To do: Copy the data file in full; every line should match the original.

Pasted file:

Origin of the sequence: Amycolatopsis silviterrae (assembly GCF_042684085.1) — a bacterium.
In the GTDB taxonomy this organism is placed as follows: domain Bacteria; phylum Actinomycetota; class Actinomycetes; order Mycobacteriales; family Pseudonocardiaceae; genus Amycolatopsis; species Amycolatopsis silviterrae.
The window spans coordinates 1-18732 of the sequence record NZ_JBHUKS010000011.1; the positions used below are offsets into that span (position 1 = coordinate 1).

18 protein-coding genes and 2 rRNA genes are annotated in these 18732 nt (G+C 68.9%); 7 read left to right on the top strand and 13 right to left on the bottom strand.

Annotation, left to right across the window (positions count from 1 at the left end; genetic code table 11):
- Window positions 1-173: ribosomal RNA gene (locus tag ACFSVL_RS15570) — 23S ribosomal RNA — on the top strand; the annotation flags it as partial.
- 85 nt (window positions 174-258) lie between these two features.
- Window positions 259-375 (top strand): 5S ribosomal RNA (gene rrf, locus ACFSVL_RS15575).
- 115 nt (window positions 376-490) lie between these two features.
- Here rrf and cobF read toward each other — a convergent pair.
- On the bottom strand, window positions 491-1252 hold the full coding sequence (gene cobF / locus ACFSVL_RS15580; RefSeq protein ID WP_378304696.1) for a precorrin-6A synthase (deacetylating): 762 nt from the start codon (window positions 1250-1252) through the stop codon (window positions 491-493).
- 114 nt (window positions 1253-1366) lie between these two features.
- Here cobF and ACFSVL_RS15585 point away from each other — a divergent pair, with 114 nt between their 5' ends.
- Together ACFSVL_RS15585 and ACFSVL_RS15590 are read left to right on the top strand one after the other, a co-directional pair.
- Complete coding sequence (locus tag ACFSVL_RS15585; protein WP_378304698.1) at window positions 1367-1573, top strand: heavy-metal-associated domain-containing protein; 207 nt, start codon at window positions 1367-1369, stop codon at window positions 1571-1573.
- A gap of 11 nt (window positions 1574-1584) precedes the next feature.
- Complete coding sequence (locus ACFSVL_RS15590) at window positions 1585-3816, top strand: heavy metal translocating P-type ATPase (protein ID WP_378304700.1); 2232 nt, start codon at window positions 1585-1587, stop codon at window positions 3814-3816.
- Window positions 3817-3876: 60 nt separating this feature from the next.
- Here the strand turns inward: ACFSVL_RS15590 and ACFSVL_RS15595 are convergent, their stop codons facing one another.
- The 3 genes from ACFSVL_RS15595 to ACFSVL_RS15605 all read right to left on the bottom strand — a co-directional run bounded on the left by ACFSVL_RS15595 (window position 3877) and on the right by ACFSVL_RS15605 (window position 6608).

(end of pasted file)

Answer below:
Origin of the sequence: Amycolatopsis silviterrae (assembly GCF_042684085.1) — a bacterium.
In the GTDB taxonomy this organism is placed as follows: domain Bacteria; phylum Actinomycetota; class Actinomycetes; order Mycobacteriales; family Pseudonocardiaceae; genus Amycolatopsis; species Amycolatopsis silviterrae.
The window spans coordinates 1-18732 of the sequence record NZ_JBHUKS010000011.1; the positions used below are offsets into that span (position 1 = coordinate 1).

18 protein-coding genes and 2 rRNA genes are annotated in these 18732 nt (G+C 68.9%); 7 read left to right on the top strand and 13 right to left on the bottom strand.

Annotation, left to right across the window (positions count from 1 at the left end; genetic code table 11):
- Window positions 1-173: ribosomal RNA gene (locus tag ACFSVL_RS15570) — 23S ribosomal RNA — on the top strand; the annotation flags it as partial.
- 85 nt (window positions 174-258) lie between these two features.
- Window positions 259-375 (top strand): 5S ribosomal RNA (gene rrf, locus ACFSVL_RS15575).
- 115 nt (window positions 376-490) lie between these two features.
- Here rrf and cobF read toward each other — a convergent pair.
- On the bottom strand, window positions 491-1252 hold the full coding sequence (gene cobF / locus ACFSVL_RS15580; RefSeq protein ID WP_378304696.1) for a precorrin-6A synthase (deacetylating): 762 nt from the start codon (window positions 1250-1252) through the stop codon (window positions 491-493).
- 114 nt (window positions 1253-1366) lie between these two features.
- Here cobF and ACFSVL_RS15585 point away from each other — a divergent pair, with 114 nt between their 5' ends.
- Together ACFSVL_RS15585 and ACFSVL_RS15590 are read left to right on the top strand one after the other, a co-directional pair.
- Complete coding sequence (locus tag ACFSVL_RS15585; protein WP_378304698.1) at window positions 1367-1573, top strand: heavy-metal-associated domain-containing protein; 207 nt, start codon at window positions 1367-1369, stop codon at window positions 1571-1573.
- A gap of 11 nt (window positions 1574-1584) precedes the next feature.
- Complete coding sequence (locus ACFSVL_RS15590) at window positions 1585-3816, top strand: heavy metal translocating P-type ATPase (protein ID WP_378304700.1); 2232 nt, start codon at window positions 1585-1587, stop codon at window positions 3814-3816.
- Window positions 3817-3876: 60 nt separating this feature from the next.
- Here the strand turns inward: ACFSVL_RS15590 and ACFSVL_RS15595 are convergent, their stop codons facing one another.
- The 3 genes from ACFSVL_RS15595 to ACFSVL_RS15605 all read right to left on the bottom strand — a co-directional run bounded on the left by ACFSVL_RS15595 (window position 3877) and on the right by ACFSVL_RS15605 (window position 6608).